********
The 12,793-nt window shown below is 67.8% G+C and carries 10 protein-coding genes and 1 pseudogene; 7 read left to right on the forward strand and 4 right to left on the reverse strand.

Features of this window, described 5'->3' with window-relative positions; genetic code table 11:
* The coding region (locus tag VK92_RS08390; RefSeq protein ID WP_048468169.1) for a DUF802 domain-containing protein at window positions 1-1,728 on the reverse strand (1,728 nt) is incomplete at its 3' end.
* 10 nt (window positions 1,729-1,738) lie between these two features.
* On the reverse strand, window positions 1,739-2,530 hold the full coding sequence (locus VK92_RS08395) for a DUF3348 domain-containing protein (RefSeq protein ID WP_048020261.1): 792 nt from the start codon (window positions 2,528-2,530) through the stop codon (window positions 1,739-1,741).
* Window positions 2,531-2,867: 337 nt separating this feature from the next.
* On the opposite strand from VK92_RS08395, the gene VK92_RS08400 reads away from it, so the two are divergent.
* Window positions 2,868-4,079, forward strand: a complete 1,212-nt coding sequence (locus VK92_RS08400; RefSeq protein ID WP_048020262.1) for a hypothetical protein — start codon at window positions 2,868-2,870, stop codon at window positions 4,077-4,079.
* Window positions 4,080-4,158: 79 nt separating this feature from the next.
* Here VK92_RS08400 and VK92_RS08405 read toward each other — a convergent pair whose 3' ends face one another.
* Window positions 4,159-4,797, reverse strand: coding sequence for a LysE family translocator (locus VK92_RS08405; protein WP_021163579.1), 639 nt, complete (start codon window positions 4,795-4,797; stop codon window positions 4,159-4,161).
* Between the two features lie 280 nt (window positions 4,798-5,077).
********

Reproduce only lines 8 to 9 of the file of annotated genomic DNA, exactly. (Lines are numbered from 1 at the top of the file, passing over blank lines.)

* Window positions 2,868-4,079, forward strand: a complete 1,212-nt coding sequence (locus VK92_RS08400; RefSeq protein ID WP_048020262.1) for a hypothetical protein — start codon at window positions 2,868-2,870, stop codon at window positions 4,077-4,079.
* Window positions 4,080-4,158: 79 nt separating this feature from the next.